Simple Flying - Jake Hardiman

The company has published its preliminary investigation into the issue.

Just over a week after the disruption began, NATS, which provides air traffic control services in the UK, has published its preliminary report into the matter, which reveals the meltdown's root cause. According to the company, the problems did indeed begin as a result of an issue with a flight plan filed in its system.

Specifically, one of its flight plan processing sub-systems failed when it encountered a plan that, as NATS explains, "included two identically named, but separate waypoint markers outside of UK airspace." This critical exception prompted not only the main sub-system but also its backup to enter a fail-safe mode, meaning that the plan could neither be accepted nor rejected by the system.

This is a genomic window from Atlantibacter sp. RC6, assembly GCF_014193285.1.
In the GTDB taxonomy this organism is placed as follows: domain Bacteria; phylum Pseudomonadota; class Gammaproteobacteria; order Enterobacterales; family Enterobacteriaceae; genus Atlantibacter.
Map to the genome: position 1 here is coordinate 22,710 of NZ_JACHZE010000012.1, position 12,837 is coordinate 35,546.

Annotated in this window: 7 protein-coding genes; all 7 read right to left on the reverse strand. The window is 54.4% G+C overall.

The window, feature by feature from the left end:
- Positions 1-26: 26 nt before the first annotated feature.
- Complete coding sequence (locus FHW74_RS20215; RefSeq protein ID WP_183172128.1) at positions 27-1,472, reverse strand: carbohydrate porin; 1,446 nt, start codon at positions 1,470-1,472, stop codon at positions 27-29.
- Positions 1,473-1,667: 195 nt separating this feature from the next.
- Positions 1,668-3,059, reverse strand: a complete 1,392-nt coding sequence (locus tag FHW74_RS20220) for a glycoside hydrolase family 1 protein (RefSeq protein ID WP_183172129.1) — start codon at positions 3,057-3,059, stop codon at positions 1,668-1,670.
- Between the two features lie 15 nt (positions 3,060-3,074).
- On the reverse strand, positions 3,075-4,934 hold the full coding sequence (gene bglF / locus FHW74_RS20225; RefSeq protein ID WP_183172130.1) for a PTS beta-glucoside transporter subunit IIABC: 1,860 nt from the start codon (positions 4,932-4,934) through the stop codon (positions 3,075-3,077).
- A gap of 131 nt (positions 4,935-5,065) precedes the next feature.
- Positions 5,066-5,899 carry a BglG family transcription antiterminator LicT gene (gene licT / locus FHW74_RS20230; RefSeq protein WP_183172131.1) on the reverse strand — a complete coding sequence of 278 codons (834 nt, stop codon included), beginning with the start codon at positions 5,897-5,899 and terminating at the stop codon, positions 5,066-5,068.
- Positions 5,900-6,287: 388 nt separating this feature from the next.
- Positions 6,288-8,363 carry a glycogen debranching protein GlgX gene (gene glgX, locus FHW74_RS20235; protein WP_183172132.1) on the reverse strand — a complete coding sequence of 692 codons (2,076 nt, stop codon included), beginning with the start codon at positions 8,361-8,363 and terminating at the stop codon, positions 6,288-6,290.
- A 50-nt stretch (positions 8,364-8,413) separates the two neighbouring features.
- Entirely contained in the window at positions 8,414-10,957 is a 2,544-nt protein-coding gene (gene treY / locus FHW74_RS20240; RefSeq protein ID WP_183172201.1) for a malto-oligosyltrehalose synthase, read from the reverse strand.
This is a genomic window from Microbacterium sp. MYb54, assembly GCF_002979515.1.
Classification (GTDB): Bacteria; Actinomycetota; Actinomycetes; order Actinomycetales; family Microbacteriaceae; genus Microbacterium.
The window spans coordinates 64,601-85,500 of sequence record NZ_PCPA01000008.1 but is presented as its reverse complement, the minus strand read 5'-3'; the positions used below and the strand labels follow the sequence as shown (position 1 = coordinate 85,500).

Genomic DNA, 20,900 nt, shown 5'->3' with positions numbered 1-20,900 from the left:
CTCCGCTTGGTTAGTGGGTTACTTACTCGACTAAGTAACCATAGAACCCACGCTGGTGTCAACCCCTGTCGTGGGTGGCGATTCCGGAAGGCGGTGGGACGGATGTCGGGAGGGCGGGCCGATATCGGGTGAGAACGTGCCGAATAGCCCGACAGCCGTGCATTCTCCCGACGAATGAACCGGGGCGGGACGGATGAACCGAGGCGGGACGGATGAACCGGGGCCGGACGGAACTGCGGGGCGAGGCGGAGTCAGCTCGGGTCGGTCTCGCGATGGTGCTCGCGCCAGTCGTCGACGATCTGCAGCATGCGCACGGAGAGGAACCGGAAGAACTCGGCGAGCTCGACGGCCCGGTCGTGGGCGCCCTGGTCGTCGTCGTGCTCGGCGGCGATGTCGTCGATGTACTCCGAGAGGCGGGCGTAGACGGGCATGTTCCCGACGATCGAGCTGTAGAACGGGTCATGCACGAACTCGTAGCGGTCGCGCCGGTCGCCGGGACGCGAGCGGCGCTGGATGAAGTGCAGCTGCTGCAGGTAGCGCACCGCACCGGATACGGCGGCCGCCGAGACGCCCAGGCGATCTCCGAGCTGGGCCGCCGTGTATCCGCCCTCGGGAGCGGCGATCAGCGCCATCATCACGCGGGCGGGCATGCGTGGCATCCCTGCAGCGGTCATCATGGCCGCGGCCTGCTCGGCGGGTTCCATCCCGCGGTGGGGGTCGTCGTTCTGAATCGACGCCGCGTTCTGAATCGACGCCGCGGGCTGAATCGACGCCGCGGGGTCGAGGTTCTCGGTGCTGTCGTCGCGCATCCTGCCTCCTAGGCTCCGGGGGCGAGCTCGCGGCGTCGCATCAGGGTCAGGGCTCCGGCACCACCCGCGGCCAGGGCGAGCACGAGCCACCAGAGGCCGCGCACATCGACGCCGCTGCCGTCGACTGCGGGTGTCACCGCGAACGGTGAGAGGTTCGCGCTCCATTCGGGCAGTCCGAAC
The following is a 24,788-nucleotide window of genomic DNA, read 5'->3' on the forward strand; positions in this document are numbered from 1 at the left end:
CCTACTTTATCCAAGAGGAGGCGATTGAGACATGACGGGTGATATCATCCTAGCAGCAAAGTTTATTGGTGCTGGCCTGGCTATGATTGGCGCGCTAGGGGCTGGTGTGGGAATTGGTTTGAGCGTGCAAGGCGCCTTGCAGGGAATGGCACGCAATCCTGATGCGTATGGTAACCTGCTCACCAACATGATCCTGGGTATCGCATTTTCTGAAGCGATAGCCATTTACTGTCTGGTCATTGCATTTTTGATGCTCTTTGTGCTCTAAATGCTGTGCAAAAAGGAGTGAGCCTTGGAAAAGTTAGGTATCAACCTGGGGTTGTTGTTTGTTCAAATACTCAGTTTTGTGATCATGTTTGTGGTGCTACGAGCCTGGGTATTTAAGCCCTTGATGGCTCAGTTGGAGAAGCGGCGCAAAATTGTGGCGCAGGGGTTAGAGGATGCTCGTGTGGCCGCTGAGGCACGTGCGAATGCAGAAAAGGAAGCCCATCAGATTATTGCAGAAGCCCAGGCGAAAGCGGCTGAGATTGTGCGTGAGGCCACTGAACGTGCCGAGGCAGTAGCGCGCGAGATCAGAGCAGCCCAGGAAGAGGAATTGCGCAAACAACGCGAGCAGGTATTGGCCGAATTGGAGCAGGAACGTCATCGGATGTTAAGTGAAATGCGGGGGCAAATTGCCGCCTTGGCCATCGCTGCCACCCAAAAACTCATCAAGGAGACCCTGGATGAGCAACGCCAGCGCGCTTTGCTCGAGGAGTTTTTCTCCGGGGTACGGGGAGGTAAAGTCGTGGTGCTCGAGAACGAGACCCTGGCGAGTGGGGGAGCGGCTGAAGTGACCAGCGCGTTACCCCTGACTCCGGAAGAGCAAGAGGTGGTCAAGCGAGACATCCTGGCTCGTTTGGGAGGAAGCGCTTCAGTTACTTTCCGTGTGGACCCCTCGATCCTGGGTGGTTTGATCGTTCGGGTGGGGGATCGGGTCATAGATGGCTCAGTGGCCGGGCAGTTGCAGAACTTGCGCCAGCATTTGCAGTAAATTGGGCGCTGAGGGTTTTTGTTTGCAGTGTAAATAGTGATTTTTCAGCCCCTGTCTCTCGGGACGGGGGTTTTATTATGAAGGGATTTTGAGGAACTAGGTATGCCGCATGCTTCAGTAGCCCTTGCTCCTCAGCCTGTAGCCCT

This meant that a situation whereby incorrect safety critical information was passed onto air traffic controllers was avoided. However, the fact that the system and its backup were down meant that flight plans could no longer be processed automatically, hence the significant operational disruption. 

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